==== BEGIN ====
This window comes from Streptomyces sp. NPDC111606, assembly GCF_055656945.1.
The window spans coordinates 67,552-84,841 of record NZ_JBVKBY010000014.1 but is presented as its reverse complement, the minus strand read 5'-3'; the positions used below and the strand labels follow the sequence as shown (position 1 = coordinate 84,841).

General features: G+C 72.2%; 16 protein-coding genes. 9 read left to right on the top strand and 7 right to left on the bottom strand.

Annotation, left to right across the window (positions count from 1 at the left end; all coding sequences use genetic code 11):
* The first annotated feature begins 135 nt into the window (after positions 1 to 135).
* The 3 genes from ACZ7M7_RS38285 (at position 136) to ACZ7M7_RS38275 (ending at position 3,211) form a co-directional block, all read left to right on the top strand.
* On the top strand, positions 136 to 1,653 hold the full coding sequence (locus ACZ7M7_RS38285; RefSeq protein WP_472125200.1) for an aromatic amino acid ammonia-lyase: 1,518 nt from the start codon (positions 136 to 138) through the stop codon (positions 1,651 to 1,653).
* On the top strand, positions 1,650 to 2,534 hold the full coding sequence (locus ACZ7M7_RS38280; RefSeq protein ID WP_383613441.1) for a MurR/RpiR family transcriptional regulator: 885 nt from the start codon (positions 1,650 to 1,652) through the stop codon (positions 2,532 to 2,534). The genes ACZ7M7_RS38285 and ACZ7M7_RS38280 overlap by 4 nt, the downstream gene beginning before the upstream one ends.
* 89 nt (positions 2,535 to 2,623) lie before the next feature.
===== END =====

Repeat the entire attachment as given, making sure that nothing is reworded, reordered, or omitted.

This window comes from Streptomyces sp. NPDC111606, assembly GCF_055656945.1.
The window spans coordinates 67,552-84,841 of record NZ_JBVKBY010000014.1 but is presented as its reverse complement, the minus strand read 5'-3'; the positions used below and the strand labels follow the sequence as shown (position 1 = coordinate 84,841).

General features: G+C 72.2%; 16 protein-coding genes. 9 read left to right on the top strand and 7 right to left on the bottom strand.

Annotation, left to right across the window (positions count from 1 at the left end; all coding sequences use genetic code 11):
* The first annotated feature begins 135 nt into the window (after positions 1 to 135).
* The 3 genes from ACZ7M7_RS38285 (at position 136) to ACZ7M7_RS38275 (ending at position 3,211) form a co-directional block, all read left to right on the top strand.
* On the top strand, positions 136 to 1,653 hold the full coding sequence (locus ACZ7M7_RS38285; RefSeq protein WP_472125200.1) for an aromatic amino acid ammonia-lyase: 1,518 nt from the start codon (positions 136 to 138) through the stop codon (positions 1,651 to 1,653).
* On the top strand, positions 1,650 to 2,534 hold the full coding sequence (locus ACZ7M7_RS38280; RefSeq protein ID WP_383613441.1) for a MurR/RpiR family transcriptional regulator: 885 nt from the start codon (positions 1,650 to 1,652) through the stop codon (positions 2,532 to 2,534). The genes ACZ7M7_RS38285 and ACZ7M7_RS38280 overlap by 4 nt, the downstream gene beginning before the upstream one ends.
* 89 nt (positions 2,535 to 2,623) lie before the next feature.